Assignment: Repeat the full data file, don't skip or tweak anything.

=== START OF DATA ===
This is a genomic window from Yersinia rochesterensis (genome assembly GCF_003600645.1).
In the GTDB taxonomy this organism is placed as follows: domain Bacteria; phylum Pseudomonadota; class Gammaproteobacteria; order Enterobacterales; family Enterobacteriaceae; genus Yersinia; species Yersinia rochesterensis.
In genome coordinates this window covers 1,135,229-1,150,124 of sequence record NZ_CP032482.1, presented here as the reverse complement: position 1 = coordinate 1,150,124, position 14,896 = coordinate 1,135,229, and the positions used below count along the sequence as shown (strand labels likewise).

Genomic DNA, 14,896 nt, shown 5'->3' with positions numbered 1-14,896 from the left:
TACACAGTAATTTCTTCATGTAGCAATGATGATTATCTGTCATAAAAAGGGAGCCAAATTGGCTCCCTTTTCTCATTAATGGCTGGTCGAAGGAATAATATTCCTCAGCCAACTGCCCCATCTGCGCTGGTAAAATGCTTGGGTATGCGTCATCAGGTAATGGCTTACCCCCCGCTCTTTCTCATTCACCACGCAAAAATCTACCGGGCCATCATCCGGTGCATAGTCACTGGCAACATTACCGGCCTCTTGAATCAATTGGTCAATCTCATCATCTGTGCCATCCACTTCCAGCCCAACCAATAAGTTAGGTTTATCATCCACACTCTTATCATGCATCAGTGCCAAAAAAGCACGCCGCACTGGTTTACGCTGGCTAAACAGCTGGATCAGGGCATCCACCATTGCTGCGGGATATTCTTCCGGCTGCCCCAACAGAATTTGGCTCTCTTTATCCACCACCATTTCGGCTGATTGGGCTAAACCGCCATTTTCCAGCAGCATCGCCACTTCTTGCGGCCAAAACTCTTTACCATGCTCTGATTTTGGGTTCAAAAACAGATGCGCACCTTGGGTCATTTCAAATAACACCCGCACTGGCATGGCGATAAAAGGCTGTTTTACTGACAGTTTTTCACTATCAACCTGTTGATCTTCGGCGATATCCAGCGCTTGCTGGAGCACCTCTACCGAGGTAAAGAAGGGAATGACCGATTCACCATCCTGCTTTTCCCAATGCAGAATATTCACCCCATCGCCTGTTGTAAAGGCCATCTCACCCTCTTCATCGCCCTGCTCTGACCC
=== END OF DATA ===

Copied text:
This is a genomic window from Yersinia rochesterensis (genome assembly GCF_003600645.1).
In the GTDB taxonomy this organism is placed as follows: domain Bacteria; phylum Pseudomonadota; class Gammaproteobacteria; order Enterobacterales; family Enterobacteriaceae; genus Yersinia; species Yersinia rochesterensis.
In genome coordinates this window covers 1,135,229-1,150,124 of sequence record NZ_CP032482.1, presented here as the reverse complement: position 1 = coordinate 1,150,124, position 14,896 = coordinate 1,135,229, and the positions used below count along the sequence as shown (strand labels likewise).

Genomic DNA, 14,896 nt, shown 5'->3' with positions numbered 1-14,896 from the left:
TACACAGTAATTTCTTCATGTAGCAATGATGATTATCTGTCATAAAAAGGGAGCCAAATTGGCTCCCTTTTCTCATTAATGGCTGGTCGAAGGAATAATATTCCTCAGCCAACTGCCCCATCTGCGCTGGTAAAATGCTTGGGTATGCGTCATCAGGTAATGGCTTACCCCCCGCTCTTTCTCATTCACCACGCAAAAATCTACCGGGCCATCATCCGGTGCATAGTCACTGGCAACATTACCGGCCTCTTGAATCAATTGGTCAATCTCATCATCTGTGCCATCCACTTCCAGCCCAACCAATAAGTTAGGTTTATCATCCACACTCTTATCATGCATCAGTGCCAAAAAAGCACGCCGCACTGGTTTACGCTGGCTAAACAGCTGGATCAGGGCATCCACCATTGCTGCGGGATATTCTTCCGGCTGCCCCAACAGAATTTGGCTCTCTTTATCCACCACCATTTCGGCTGATTGGGCTAAACCGCCATTTTCCAGCAGCATCGCCACTTCTTGCGGCCAAAACTCTTTACCATGCTCTGATTTTGGGTTCAAAAACAGATGCGCACCTTGGGTCATTTCAAATAACACCCGCACTGGCATGGCGATAAAAGGCTGTTTTACTGACAGTTTTTCACTATCAACCTGTTGATCTTCGGCGATATCCAGCGCTTGCTGGAGCACCTCTACCGAGGTAAAGAAGGGAATGACCGATTCACCATCCTGCTTTTCCCAATGCAGAATATTCACCCCATCGCCTGTTGTAAAGGCCATCTCACCCTCTTCATCGCCCTGCTCTGACCC